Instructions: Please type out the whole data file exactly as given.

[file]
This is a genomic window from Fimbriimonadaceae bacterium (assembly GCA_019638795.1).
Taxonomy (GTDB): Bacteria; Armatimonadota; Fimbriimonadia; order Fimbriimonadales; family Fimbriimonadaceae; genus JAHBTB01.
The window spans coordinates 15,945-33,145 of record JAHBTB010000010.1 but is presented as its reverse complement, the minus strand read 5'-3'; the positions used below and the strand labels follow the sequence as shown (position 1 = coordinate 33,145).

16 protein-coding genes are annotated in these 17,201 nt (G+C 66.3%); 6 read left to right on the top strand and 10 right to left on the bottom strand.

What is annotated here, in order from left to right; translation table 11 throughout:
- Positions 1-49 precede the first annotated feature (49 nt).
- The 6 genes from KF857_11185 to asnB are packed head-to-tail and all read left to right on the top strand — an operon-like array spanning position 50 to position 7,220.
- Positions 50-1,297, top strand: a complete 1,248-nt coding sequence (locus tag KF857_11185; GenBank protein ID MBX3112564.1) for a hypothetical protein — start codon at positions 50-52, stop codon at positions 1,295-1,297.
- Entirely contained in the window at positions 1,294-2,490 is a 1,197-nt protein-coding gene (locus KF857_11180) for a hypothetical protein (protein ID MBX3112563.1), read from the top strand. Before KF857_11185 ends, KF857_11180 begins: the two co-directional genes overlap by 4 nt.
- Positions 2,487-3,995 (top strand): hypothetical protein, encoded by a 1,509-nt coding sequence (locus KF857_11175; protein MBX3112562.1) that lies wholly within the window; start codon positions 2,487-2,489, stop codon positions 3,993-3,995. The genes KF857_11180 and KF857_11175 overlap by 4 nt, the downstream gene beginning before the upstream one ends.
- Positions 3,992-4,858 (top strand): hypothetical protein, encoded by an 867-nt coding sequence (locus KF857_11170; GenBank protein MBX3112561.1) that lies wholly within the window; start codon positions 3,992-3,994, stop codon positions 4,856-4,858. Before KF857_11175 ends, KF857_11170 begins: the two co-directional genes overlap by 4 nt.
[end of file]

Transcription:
This is a genomic window from Fimbriimonadaceae bacterium (assembly GCA_019638795.1).
Taxonomy (GTDB): Bacteria; Armatimonadota; Fimbriimonadia; order Fimbriimonadales; family Fimbriimonadaceae; genus JAHBTB01.
The window spans coordinates 15,945-33,145 of record JAHBTB010000010.1 but is presented as its reverse complement, the minus strand read 5'-3'; the positions used below and the strand labels follow the sequence as shown (position 1 = coordinate 33,145).

16 protein-coding genes are annotated in these 17,201 nt (G+C 66.3%); 6 read left to right on the top strand and 10 right to left on the bottom strand.

What is annotated here, in order from left to right; translation table 11 throughout:
- Positions 1-49 precede the first annotated feature (49 nt).
- The 6 genes from KF857_11185 to asnB are packed head-to-tail and all read left to right on the top strand — an operon-like array spanning position 50 to position 7,220.
- Positions 50-1,297, top strand: a complete 1,248-nt coding sequence (locus tag KF857_11185; GenBank protein ID MBX3112564.1) for a hypothetical protein — start codon at positions 50-52, stop codon at positions 1,295-1,297.
- Entirely contained in the window at positions 1,294-2,490 is a 1,197-nt protein-coding gene (locus KF857_11180) for a hypothetical protein (protein ID MBX3112563.1), read from the top strand. Before KF857_11185 ends, KF857_11180 begins: the two co-directional genes overlap by 4 nt.
- Positions 2,487-3,995 (top strand): hypothetical protein, encoded by a 1,509-nt coding sequence (locus KF857_11175; protein MBX3112562.1) that lies wholly within the window; start codon positions 2,487-2,489, stop codon positions 3,993-3,995. The genes KF857_11180 and KF857_11175 overlap by 4 nt, the downstream gene beginning before the upstream one ends.
- Positions 3,992-4,858 (top strand): hypothetical protein, encoded by an 867-nt coding sequence (locus KF857_11170; GenBank protein MBX3112561.1) that lies wholly within the window; start codon positions 3,992-3,994, stop codon positions 4,856-4,858. Before KF857_11175 ends, KF857_11170 begins: the two co-directional genes overlap by 4 nt.